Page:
Dorchester Pacific [NZX: DPC], the finance company whose shares have more than doubled since a capital restructure in 2010, posted full-year earnings growth that met last month's guidance and declared its first dividend in seven years.
Net profit jumped to $8.21 million for the year ended March 31, from $1.72 million a year earlier, and included a $1.67 million,interest prepayment relating to its convertible notes and a $3.23 million gain to bring tax losses onto the balance sheet, the Auckland-based company said in a statement. Sales increased 63 percent to $31.3 million.
Dorchester has turned itself around since convincing investors in 2010 to agree to a complex debt-for-equity swap, allowing the company to avoid the financial sector collapse that wiped out many of its rivals in the wake of the global financial crisis. Since then it has attracted shareholders such as the Business Bakery, whose principals were behind success stories such as 42 Below vodka, and added business including car loans and debt collection. The shares jumped 6.7 percent to 24 cents on the NZX today, up from about 12 cents at the end of 2010. The stock was as high as 36 cents in early 2013.
"The results reflect a completely transformed business with a strong, conservatively geared balance sheet and sustainable and growing trading profits," said chief executive Paul Byrnes, who directly owns 6.7 percent of the company, making him the third-largest investor after Hugh Green Investments and the Business Bakery.
Shareholders will receive a final dividend of 0.5 cents a share, amounting to, $2.5 million, or about 40 percent of Dorchester's underlying profit of $6.7 million.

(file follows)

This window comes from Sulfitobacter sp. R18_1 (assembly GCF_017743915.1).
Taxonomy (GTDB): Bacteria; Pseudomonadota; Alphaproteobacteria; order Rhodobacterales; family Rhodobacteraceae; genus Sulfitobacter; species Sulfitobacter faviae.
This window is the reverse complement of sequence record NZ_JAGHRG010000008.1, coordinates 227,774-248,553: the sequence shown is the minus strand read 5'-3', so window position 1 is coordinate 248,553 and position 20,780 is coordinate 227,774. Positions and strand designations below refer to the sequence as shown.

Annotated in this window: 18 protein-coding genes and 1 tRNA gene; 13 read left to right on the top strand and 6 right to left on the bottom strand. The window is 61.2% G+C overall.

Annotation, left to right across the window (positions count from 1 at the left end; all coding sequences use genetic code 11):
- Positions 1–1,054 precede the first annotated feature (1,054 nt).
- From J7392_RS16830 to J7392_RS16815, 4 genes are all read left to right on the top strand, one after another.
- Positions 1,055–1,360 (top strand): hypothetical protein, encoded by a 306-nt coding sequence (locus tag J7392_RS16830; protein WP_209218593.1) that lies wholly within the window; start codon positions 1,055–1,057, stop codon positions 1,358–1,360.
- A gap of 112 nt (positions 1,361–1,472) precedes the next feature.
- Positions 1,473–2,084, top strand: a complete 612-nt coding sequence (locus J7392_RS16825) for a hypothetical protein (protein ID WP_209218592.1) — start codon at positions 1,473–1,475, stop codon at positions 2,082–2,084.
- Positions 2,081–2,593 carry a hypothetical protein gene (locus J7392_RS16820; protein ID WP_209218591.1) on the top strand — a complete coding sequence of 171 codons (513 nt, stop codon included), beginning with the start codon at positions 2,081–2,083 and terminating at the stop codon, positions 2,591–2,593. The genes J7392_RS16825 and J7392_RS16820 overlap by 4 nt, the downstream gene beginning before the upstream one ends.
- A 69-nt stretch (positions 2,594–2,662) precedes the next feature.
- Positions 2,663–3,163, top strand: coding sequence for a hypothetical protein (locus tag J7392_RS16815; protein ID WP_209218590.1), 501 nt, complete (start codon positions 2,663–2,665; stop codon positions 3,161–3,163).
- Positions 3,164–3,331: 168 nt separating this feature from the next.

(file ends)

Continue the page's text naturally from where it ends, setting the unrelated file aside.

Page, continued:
Revenue from debt collection services, the biggest source of sales, jumped 120 percent to $17 million, reflecting the contribution from EC Credit, which was acquired in 2012. Revenue from its finance arm rose 31 percent to $6.87 million and insurance sales barely budged at $4.98 million.
The finance company owns the DPL Insurance and EC Credit brands and is chasing growth through acquisitions, buying Oxford Finance in March and boosting its stake in Turners Auctions last year. Dorchester reiterated its target of achieving annual pretax earnings of $15 million over the next two years.
This article is tagged with the following keywords. Find out more about MyNBR Tags
Most listened to
- With MediaWorks reportedly closing in on a CEO candidate, NBR’s Nick Grant opines on what the role requires
- Infometrics economist Mieke Welvaert gives her take on this morning's merchandise trade data
- A new unlisted property fund has been launched by Vinta. Head of distribution Simon Donohue discusses why the fund was formed
- Parking makes sense in Cambridge company's big US win
- CMC's Sheldon Slabbert says the RBNZ will want the dollar to continue falling